The former Anarti tribal region forms part of the Germanic kingdom of Gepidia (which includes the northern parts of modern Serbia) during the late fifth and the first half of the six centuries. This is now destroyed by the Langobards and the territory is soon occupied by the Avars as they continue to establish their khaganate.


The death of Eastern Roman Emperor Justinian I in 565 has ended a period of strong rule in Italy. The arrival in force of the Avars in south-eastern Europe has triggered a wave of migration that sees the remnants of the Gepids join the Langobards and both peoples, along with various flotsam and jetsam, enter northern Italy. Following their migration southwards, a new confederation, the Bavarii, forms in their place north of the Danube, in modern south-eastern Germany. With this mgration, the Avar khaganate itself is also securely in control of the Carpathian Basin.


The ancient city of Sirmium, a Roman city, on and off, since the first century BC, is now conquered and destroyed by the Avars, removing Eastern Roman influence in Dacia.


Exarch Smaragdus of Ravenna is able to recover Classis, the port of Ravenna, from the Lombards, but overall is not able to make any great impact in pushing them back. Alliances with the Avars and Franks come to nothing as the Franks, at least, are not particularly interested in conducting campaigns into Italy.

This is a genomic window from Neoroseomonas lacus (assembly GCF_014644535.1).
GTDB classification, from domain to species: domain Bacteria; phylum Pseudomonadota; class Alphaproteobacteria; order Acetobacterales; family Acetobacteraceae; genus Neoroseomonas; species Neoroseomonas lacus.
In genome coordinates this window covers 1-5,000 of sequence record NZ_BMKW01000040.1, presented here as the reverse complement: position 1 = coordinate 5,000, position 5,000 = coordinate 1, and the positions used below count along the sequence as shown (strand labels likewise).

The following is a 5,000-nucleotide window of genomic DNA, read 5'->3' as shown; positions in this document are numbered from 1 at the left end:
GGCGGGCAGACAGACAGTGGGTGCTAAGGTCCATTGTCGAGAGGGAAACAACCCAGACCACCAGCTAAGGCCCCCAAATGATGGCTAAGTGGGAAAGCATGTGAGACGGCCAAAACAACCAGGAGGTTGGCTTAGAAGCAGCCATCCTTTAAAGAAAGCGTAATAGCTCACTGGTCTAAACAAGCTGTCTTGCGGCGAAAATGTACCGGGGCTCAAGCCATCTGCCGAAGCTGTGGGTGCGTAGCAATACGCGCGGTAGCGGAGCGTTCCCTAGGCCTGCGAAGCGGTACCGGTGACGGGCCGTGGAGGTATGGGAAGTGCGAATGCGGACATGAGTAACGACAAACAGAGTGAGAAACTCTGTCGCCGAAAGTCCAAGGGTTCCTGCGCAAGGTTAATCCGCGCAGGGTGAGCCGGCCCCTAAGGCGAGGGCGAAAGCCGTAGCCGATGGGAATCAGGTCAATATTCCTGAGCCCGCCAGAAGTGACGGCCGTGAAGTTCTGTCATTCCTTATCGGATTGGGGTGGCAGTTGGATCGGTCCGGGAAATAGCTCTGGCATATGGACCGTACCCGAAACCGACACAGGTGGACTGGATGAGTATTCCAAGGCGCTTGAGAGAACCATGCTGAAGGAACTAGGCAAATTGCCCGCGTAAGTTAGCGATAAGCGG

Ravenna had been the home of the last Roman emperors, as well as the capital of the succeeding Goths and Ostrogoths, before serving the same role for the Eastern Romans

580s - 590s

According to the Jacobite patriarch of Antioch, Michael of Syria, one large group of Bulgars numbering about 10,000 people gains the permission of Eastern Roman Emperor Maurice to settle in Upper and Lower Moesia and Dacia. Here, no doubt, they can be used as a buffer against the Avars whom Maurice pushes to the north of the Danube by 599.


The Altyn Ola are absorbed by the early Bulgars, probably immediately prior to the formation of Great Bulgaria. The Avar migration and their domination has placed pressure on the Sabirs who have been seeking an alliance with the Altyn Ola. Prior to his death, Chelbir of the Altyn Ola would appear to be able to negotiate a degree of autonomy for the Onogurs-Bulgars who now make up the majority of his people. His son, Tubjak, seemingly commands them following Chelbir's death, but as an Avar vassal.